The State of North Carolina

North Carolina Opportunity Zones Program

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Program Overview

A new program with the potential to attract investment capital into low-income areas of North Carolina was created by recently passed federal tax legislation, known as The Tax Cuts and Jobs Act (H.R.1). North Carolina Opportunity Zones will offer qualified investors certain tax benefits when they invest unrealized capital gains into these areas.

The list of North Carolina Opportunity Zones can be downloaded here

North Carolina’s 252 zones were certified by the United States Treasury on May 18, 2018.

The federal law allows each state to designate up to 25 percent of its total low-income census tracts as zone candidates. North Carolina has just over 1,000 of these tracts, so only 252 census tracts could be selected as Opportunity Zones.

Guided by data and driven by local priorities, North Carolina’s process to identify these tracts, coordinated by the North Carolina Department of Commerce, included an extensive review of census data, public input collected from the Department’s website and direct outreach, and close collaboration with local officials from across the state.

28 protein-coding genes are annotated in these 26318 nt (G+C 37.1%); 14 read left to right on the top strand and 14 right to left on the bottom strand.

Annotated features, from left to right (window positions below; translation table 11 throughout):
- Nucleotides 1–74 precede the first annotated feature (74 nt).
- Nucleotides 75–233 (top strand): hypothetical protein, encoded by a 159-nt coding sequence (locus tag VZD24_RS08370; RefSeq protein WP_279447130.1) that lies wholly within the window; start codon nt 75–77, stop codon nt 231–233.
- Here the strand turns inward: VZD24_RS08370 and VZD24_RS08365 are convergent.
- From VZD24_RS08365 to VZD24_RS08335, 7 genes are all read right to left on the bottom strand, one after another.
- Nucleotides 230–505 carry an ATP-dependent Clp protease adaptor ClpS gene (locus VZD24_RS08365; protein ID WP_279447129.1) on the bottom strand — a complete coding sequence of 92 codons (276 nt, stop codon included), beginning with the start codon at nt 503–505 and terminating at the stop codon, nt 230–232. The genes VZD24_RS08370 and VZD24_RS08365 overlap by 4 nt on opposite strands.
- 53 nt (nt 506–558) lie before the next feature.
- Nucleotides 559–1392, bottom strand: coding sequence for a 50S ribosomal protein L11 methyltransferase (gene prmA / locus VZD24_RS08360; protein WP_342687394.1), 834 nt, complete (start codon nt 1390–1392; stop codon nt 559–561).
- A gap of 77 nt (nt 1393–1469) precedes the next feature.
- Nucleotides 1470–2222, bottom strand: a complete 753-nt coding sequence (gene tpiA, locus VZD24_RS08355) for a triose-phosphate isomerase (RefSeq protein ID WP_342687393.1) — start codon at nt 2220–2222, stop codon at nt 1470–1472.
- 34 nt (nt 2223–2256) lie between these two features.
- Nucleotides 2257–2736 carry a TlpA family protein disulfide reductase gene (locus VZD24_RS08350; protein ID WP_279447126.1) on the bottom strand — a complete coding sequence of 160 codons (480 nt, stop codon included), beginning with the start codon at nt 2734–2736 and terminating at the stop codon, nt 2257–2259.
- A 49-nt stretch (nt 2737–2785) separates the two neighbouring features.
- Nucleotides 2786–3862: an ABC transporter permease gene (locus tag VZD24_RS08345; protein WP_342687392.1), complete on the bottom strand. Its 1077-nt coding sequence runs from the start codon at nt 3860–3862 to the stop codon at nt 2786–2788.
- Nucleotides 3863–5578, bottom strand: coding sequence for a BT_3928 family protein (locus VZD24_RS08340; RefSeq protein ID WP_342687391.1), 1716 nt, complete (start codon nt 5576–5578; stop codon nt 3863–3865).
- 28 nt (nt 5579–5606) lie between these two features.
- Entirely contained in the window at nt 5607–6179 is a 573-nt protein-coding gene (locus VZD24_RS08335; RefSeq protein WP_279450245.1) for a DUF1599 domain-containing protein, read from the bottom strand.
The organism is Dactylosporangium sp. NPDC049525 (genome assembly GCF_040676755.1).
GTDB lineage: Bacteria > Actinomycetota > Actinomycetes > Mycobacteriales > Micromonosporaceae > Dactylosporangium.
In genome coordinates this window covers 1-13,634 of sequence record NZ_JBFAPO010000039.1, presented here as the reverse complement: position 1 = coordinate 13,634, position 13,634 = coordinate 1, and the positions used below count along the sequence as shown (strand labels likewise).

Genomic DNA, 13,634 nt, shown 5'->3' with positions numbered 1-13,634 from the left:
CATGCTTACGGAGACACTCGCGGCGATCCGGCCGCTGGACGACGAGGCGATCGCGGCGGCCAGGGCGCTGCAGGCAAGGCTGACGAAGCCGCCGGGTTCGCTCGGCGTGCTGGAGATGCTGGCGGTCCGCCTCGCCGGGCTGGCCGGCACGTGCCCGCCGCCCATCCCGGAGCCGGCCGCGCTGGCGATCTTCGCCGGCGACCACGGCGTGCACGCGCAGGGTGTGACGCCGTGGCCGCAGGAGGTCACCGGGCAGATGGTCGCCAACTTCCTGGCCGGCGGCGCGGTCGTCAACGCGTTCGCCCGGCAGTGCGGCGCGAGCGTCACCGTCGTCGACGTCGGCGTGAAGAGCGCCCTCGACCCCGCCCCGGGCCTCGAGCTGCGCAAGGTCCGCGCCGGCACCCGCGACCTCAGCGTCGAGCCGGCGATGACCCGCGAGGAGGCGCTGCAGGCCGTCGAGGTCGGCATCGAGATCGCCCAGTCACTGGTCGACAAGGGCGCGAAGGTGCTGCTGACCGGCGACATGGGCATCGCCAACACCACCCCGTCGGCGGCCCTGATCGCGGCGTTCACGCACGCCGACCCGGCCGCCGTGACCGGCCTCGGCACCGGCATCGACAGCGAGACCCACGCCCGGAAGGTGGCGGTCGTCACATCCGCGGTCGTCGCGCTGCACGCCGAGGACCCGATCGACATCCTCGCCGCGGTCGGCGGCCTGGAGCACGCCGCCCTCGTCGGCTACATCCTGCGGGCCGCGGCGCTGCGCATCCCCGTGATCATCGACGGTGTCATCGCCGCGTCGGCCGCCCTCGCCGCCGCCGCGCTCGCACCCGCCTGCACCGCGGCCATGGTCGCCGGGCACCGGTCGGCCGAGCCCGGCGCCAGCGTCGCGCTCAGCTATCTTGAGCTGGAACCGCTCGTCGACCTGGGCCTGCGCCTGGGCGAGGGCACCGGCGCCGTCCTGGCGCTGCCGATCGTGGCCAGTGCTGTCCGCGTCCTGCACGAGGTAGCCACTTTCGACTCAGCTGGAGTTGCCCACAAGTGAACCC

H.R. 1 (the Tax Cuts and Jobs Act) was signed into law on December 22, 2017.

The Opportunity Zones Program (Sec. 13823) provides tax incentives for qualified investors to re-invest unrealized capital gains into low-income communities throughout the state, and across the country. Low-income census tracks are areas where the poverty rate is 20 percent or greater and/or family income is less than 80% of the area's median income.

Investments made by qualified entities known as Opportunity Funds into certified Opportunity Zones will receive three key federal tax incentives to encourage investment in low-income communities including:

Temporary tax deferral for capital gains reinvested in an Opportunity Fund
Step-up in basis for capital gains reinvested in an Opportunity Fund